special-event-silent-classic-i-was-born-but-mar-15thA witty silent comedy about growing up. Two young boys move with their family into a new home and run into the neighbouring children, their ringleaders and their parents. (Cert U)
Dir: Yasujirô Ozu 87 mins Japan 1932
Andrew Youdell returns to accompany on piano our annual silent film.
The screening will begin at 7.30 p.m. and take place at St Nicolas Church, Market Place, Abingdon.

Programme Notes

A Special Event for the Abingdon Arts Festival

I Was Born, But …
Japan 1932 87 minutes Cert. U

A sophisticated comedy in which two rascally young brothers are involved in conflict with bullies, play truant, and feed birds’ eggs to their dog and so forth – light comedy, in other words. But the film also has them discover the humiliations their father is subjected to by his boss, who is the father of one of their friends. And thus they become aware of the reality of adult life – some have economic and social status, some do not.

with piano accompaniment by Andrew Youdell

Chichi – Tatsuo Saitô
Haha, Yoshii’s wife – Mitsuko Yoshikawa
Ryoichi, Yoshii’s elder son – Hideo Sugahara
Keiji, Yoshii’s younger son – Tokkankozo (Tomio Aoki)
Iwasaki, Yoshii’s boss – Takeshi Sakamoto
Fujin, Iwasaki’s wife – Teruyo Hayami
Taro, Iwasaki’s son – Seiichi Kato

Director – Yasujirô Ozu
Screenplay – Akira Fushimi, Geibei Ibushiya, based on an idea by James Maki (Yasujirô Ozu)
Cinematography – Hideo Shigehara
Lighting – Toshimitsu Nakajima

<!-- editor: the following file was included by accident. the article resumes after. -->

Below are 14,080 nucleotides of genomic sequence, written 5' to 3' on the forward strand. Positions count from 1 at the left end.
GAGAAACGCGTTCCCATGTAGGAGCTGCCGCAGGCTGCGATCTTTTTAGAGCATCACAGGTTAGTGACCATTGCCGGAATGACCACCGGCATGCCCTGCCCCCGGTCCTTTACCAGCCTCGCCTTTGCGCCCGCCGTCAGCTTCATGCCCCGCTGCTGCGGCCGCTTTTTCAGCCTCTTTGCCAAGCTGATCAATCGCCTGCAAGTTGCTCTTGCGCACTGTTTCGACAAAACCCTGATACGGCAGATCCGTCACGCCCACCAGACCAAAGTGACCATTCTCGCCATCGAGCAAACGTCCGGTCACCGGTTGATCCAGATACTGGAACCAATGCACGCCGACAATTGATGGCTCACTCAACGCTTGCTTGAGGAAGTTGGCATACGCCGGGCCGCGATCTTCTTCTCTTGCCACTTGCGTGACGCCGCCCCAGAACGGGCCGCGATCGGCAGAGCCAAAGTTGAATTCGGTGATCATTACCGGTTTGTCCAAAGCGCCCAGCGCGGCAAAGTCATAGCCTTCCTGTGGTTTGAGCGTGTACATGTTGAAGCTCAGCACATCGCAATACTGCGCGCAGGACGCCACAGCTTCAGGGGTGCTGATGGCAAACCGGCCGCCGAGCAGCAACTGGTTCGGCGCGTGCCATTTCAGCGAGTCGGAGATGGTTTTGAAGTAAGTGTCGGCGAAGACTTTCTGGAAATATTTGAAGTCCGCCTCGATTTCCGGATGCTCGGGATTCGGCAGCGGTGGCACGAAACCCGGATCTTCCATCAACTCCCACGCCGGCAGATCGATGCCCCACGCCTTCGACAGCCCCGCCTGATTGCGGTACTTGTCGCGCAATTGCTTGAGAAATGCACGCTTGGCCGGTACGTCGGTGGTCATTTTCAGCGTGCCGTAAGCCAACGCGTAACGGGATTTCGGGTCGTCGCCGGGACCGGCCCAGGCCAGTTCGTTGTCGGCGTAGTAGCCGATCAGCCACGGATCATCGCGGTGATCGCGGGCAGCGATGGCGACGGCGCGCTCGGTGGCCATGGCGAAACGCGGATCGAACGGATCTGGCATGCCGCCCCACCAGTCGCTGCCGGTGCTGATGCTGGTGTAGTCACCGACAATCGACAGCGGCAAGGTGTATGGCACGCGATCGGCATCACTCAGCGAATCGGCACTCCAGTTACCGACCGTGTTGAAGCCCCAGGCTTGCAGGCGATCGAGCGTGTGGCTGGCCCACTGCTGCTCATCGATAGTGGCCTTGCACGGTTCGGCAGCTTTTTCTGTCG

Art Director – Yoshiro Kimura

“Its visual style is so dynamic that you hardly notice; both the gags and the emotional disappointments are anchored in a sure sense of characterisation that remains wholly fresh, and the pace of the whole film is worthy of Buster Keaton at his best ” – Tony Rayns, Time Out


“Very good”

“It was wonderful!”

“Such a good blend of film and music”

“Very funny, very sad – a wonderful film and superb music. Thanks Andrew!”

“The music was wonderful.”

“Many thanks to Andrew Youdell!”

“Thank you for the music – it was great.”

“Andrew Youdell excellent as always. A delightful film!”

“Charming, perfectly charming, my dear!”

“How amusing and so well shot”

“Silent films don’t often have a more serious tone but this was enjoyable on a number of levels – comedy, Japanese culture – which was most interesting – social comment and great acting. Well chosen!”

“A wonderful film. Interesting that the playfulness between the boys was so like that in the previous Japanese film [Good Morning]”

“Humour occasionally lost in translation but a great portrait of suburban life. Superb piano accompaniment as always.”

“Historically fascinating. The child actors were brilliant. Very thought provoking.”

“An insight into Japanese society – enjoyable”

“An interesting view of Japanese society, culture, customs – and costumes!”

“It’s hard not to imagine the future of the two boys as soldiers in Manchuria or Burma a few years later.”

“Whilst some of the cultural contexts may seem a bit awkward to understand, like the calligraphy scene, this was a charming comedy with some entertaining moments.”

“More lavish subtitles [i.e. intertitles] would have been welcome. The film reminded me of the family watching TV …. [the Royle Family?] Some moving and funny moments. Humour rather repetitive but charming for a lot of the time.”

“Just a novelty now. Why did Ozu film close-ups with (the characters’) heads missing?”

“Interesting but just a little too dated for my taste”

“All right but a bit tedious”

“A bit dull”


A:34, B:20, C:8, D:0, E:0 to give 85%